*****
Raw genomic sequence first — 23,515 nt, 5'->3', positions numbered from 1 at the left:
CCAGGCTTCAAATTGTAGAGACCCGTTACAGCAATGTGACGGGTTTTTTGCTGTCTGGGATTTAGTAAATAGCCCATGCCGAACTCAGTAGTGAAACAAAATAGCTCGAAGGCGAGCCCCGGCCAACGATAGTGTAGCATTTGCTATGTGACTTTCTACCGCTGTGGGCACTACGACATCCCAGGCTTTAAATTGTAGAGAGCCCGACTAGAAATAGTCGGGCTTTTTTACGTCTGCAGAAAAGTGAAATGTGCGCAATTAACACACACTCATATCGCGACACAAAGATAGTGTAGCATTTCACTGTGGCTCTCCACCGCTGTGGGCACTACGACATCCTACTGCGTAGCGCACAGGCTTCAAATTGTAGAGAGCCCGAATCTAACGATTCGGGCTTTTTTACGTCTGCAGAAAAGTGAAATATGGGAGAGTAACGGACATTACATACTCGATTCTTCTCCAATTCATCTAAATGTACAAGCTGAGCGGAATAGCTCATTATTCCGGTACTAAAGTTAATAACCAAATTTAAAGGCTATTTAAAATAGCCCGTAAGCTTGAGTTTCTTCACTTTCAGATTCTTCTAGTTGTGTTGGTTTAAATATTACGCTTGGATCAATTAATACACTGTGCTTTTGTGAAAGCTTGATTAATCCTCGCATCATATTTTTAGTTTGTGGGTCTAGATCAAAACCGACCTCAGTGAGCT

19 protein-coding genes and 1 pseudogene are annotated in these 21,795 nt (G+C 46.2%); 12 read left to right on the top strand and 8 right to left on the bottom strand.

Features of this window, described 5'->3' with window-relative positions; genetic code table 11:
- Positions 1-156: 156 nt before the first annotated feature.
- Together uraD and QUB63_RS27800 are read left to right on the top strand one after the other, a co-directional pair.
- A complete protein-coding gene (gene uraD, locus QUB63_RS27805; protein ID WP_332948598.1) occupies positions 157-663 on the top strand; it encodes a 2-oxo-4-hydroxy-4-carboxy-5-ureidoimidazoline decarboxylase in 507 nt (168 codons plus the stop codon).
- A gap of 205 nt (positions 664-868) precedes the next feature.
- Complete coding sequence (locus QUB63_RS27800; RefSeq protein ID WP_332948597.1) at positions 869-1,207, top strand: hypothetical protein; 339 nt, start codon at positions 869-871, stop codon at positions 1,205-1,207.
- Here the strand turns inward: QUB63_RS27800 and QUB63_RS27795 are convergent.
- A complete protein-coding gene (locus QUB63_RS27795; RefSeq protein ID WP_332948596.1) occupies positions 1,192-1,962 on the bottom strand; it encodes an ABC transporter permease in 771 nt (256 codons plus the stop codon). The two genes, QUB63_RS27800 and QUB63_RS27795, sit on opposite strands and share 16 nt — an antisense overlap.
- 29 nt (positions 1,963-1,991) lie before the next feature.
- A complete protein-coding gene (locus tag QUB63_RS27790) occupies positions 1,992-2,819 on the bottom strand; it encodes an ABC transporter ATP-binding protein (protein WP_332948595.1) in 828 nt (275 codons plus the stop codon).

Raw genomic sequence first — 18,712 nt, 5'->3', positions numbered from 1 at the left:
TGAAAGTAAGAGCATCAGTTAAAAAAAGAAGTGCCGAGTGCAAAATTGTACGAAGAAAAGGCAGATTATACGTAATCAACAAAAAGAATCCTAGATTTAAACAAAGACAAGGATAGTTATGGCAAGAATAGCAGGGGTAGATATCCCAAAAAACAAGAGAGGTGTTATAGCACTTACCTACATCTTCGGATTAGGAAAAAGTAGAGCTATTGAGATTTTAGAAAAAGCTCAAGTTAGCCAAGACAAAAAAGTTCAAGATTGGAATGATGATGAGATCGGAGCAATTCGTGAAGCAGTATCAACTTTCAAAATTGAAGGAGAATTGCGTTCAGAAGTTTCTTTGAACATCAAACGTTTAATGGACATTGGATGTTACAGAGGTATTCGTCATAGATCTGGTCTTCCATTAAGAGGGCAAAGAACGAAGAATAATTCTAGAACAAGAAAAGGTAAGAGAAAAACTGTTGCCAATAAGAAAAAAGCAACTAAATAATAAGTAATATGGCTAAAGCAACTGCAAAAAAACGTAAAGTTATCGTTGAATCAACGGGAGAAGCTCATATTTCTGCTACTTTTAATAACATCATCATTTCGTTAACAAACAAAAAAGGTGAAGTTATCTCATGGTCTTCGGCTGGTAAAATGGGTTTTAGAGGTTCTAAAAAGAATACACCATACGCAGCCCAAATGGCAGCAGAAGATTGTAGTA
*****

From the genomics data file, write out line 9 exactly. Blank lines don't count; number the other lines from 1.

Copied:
- Complete coding sequence (locus QUB63_RS27800; RefSeq protein ID WP_332948597.1) at positions 869-1,207, top strand: hypothetical protein; 339 nt, start codon at positions 869-871, stop codon at positions 1,205-1,207.